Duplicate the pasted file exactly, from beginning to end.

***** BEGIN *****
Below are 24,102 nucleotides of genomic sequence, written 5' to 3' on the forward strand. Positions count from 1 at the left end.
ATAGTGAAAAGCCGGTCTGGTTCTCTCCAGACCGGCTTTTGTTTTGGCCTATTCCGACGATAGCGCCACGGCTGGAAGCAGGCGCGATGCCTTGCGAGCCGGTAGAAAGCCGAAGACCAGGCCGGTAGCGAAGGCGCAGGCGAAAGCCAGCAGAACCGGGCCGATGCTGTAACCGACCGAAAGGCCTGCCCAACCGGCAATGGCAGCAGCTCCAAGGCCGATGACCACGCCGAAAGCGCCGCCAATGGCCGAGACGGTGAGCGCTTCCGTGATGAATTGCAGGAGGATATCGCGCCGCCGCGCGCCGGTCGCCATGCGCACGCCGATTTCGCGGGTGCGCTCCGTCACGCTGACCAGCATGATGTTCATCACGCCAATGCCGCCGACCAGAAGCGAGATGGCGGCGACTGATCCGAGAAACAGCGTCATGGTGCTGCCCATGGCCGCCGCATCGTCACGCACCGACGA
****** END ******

Below are 24,102 nucleotides of genomic sequence, written 5' to 3' on the forward strand. Positions count from 1 at the left end.
ATAGTGAAAAGCCGGTCTGGTTCTCTCCAGACCGGCTTTTGTTTTGGCCTATTCCGACGATAGCGCCACGGCTGGAAGCAGGCGCGATGCCTTGCGAGCCGGTAGAAAGCCGAAGACCAGGCCGGTAGCGAAGGCGCAGGCGAAAGCCAGCAGAACCGGGCCGATGCTGTAACCGACCGAAAGGCCTGCCCAACCGGCAATGGCAGCAGCTCCAAGGCCGATGACCACGCCGAAAGCGCCGCCAATGGCCGAGACGGTGAGCGCTTCCGTGATGAATTGCAGGAGGATATCGCGCCGCCGCGCGCCGGTCGCCATGCGCACGCCGATTTCGCGGGTGCGCTCCGTCACGCTGACCAGCATGATGTTCATCACGCCAATGCCGCCGACCAGAAGCGAGATGGCGGCGACTGATCCGAGAAACAGCGTCATGGTGCTGCCCATGGCCGCCGCATCGTCACGCACCGACGA